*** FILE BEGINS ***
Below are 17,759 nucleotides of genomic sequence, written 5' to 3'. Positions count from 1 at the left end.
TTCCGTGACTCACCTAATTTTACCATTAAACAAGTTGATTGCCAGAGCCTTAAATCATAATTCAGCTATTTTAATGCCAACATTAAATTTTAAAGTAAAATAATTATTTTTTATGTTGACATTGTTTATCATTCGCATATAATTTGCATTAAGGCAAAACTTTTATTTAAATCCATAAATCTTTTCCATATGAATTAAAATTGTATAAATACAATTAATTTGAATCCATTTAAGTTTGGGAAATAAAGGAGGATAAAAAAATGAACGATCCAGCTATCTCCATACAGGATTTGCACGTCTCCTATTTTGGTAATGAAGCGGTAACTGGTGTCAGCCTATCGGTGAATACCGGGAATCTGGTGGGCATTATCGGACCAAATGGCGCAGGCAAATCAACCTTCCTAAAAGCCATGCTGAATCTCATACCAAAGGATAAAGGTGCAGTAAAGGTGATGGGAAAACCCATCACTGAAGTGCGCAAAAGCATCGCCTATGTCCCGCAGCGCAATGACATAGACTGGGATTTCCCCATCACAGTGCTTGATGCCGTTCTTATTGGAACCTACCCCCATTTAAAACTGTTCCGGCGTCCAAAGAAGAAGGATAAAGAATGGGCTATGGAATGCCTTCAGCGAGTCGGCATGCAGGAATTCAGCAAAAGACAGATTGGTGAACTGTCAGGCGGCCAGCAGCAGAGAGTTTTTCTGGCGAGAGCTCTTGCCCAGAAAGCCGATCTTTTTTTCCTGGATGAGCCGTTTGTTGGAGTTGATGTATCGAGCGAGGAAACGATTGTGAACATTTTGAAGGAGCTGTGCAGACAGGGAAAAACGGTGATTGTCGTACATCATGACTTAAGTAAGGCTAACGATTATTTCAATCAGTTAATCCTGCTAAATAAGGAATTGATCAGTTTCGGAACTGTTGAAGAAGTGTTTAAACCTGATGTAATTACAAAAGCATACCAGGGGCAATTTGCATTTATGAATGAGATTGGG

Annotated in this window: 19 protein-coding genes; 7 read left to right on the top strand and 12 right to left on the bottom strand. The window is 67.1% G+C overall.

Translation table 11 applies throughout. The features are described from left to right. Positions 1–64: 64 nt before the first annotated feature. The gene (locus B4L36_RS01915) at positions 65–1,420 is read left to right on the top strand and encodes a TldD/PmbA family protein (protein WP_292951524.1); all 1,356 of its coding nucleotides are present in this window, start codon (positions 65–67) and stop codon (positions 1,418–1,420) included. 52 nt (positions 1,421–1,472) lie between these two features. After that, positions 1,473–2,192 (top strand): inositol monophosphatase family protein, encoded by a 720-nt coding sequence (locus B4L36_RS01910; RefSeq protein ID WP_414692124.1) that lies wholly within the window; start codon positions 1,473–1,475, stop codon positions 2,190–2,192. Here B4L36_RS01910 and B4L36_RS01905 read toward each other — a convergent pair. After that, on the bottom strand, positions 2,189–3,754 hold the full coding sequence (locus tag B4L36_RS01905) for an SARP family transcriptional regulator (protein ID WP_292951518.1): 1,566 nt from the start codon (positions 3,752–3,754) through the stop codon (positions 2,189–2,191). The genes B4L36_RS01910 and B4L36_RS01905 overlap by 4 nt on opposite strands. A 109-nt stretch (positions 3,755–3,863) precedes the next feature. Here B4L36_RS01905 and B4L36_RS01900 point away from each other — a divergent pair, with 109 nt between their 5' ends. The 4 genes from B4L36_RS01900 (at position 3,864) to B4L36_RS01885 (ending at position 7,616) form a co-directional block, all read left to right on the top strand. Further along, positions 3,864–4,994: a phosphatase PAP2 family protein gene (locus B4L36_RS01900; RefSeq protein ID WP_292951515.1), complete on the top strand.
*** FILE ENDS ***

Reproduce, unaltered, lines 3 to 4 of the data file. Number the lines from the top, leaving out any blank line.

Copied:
Annotated in this window: 19 protein-coding genes; 7 read left to right on the top strand and 12 right to left on the bottom strand. The window is 67.1% G+C overall.

Translation table 11 applies throughout. The features are described from left to right. Positions 1–64: 64 nt before the first annotated feature. The gene (locus B4L36_RS01915) at positions 65–1,420 is read left to right on the top strand and encodes a TldD/PmbA family protein (protein WP_292951524.1); all 1,356 of its coding nucleotides are present in this window, start codon (positions 65–67) and stop codon (positions 1,418–1,420) included. 52 nt (positions 1,421–1,472) lie between these two features. After that, positions 1,473–2,192 (top strand): inositol monophosphatase family protein, encoded by a 720-nt coding sequence (locus B4L36_RS01910; RefSeq protein ID WP_414692124.1) that lies wholly within the window; start codon positions 1,473–1,475, stop codon positions 2,190–2,192. Here B4L36_RS01910 and B4L36_RS01905 read toward each other — a convergent pair. After that, on the bottom strand, positions 2,189–3,754 hold the full coding sequence (locus tag B4L36_RS01905) for an SARP family transcriptional regulator (protein ID WP_292951518.1): 1,566 nt from the start codon (positions 3,752–3,754) through the stop codon (positions 2,189–2,191). The genes B4L36_RS01910 and B4L36_RS01905 overlap by 4 nt on opposite strands. A 109-nt stretch (positions 3,755–3,863) precedes the next feature. Here B4L36_RS01905 and B4L36_RS01900 point away from each other — a divergent pair, with 109 nt between their 5' ends. The 4 genes from B4L36_RS01900 (at position 3,864) to B4L36_RS01885 (ending at position 7,616) form a co-directional block, all read left to right on the top strand. Further along, positions 3,864–4,994: a phosphatase PAP2 family protein gene (locus B4L36_RS01900; RefSeq protein ID WP_292951515.1), complete on the top strand.